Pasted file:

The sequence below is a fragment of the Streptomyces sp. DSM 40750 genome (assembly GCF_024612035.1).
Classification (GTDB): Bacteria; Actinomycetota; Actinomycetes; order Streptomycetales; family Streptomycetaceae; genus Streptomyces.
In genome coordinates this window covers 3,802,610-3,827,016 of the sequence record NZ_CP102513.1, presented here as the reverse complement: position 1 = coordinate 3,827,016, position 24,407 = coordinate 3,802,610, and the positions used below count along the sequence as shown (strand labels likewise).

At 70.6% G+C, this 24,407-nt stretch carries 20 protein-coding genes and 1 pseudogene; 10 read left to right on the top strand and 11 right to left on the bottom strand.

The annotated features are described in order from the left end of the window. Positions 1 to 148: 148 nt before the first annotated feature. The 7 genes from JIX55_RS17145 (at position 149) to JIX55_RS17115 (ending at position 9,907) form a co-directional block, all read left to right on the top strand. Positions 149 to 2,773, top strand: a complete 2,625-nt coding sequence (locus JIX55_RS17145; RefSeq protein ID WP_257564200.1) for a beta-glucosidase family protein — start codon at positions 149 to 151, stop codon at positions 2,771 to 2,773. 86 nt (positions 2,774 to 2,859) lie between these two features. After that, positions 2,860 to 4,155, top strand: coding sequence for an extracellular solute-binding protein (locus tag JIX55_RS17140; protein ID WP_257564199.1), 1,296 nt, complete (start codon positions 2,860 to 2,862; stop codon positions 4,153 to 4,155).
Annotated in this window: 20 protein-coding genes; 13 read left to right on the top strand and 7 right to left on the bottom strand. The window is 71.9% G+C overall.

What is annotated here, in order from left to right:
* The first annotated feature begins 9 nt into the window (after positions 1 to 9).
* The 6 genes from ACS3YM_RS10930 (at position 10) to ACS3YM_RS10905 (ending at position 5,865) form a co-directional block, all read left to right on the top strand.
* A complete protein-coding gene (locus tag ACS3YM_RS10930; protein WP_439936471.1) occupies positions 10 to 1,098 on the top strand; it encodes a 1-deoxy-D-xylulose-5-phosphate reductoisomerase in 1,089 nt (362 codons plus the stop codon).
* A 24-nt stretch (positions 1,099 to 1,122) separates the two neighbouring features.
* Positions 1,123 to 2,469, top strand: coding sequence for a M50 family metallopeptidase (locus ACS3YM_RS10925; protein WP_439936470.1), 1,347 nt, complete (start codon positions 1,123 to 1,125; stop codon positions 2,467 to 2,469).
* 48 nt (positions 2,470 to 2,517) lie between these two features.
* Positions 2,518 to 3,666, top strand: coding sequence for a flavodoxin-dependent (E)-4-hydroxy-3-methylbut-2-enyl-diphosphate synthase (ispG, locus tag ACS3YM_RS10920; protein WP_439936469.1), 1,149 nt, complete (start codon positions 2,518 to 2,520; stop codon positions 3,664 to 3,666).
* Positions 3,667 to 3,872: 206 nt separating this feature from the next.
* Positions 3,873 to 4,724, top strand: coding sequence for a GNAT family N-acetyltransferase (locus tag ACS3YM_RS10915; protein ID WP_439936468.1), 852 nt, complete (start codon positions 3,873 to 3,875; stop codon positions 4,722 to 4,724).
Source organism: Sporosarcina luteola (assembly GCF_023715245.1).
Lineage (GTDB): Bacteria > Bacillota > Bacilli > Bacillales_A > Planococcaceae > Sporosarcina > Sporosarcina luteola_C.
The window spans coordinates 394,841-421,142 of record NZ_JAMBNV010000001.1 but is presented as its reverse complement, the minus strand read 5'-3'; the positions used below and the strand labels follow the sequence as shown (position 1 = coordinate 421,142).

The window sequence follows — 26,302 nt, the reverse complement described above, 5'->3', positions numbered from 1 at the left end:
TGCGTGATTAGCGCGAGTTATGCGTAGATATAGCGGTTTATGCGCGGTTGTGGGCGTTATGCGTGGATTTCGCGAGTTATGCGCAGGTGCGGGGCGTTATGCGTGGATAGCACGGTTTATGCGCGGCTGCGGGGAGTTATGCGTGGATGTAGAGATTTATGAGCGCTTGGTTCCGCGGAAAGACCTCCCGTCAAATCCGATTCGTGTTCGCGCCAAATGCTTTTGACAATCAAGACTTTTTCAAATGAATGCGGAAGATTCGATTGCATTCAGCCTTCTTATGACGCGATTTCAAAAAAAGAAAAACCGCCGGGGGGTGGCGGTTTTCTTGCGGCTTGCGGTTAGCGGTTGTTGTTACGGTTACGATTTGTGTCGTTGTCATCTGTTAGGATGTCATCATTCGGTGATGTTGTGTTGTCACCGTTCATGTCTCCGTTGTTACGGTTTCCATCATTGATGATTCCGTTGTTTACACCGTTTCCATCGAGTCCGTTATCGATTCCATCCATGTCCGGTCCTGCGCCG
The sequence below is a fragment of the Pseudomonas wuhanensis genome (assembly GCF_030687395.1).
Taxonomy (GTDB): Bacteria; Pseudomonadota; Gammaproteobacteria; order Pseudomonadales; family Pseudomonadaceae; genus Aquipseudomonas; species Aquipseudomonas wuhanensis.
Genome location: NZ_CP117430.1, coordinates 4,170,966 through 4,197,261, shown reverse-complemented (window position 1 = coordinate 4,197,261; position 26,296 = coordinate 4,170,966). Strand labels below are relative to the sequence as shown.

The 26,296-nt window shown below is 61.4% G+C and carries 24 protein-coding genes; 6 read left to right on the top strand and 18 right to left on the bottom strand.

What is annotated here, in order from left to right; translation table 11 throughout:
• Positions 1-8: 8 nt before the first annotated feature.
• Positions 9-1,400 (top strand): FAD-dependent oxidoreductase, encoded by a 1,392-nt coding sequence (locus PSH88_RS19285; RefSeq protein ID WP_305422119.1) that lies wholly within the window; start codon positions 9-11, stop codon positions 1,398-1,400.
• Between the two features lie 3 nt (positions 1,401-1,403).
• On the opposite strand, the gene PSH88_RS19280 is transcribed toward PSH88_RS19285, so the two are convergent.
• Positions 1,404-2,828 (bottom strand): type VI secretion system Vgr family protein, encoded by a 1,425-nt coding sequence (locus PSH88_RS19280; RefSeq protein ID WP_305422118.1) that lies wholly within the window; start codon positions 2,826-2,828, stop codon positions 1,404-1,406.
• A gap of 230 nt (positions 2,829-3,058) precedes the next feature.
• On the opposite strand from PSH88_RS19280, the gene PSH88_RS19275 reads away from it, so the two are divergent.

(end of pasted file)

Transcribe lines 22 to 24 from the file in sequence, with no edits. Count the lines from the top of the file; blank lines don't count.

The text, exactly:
The sequence below is a fragment of the Pseudomonas wuhanensis genome (assembly GCF_030687395.1).
Taxonomy (GTDB): Bacteria; Pseudomonadota; Gammaproteobacteria; order Pseudomonadales; family Pseudomonadaceae; genus Aquipseudomonas; species Aquipseudomonas wuhanensis.
Genome location: NZ_CP117430.1, coordinates 4,170,966 through 4,197,261, shown reverse-complemented (window position 1 = coordinate 4,197,261; position 26,296 = coordinate 4,170,966). Strand labels below are relative to the sequence as shown.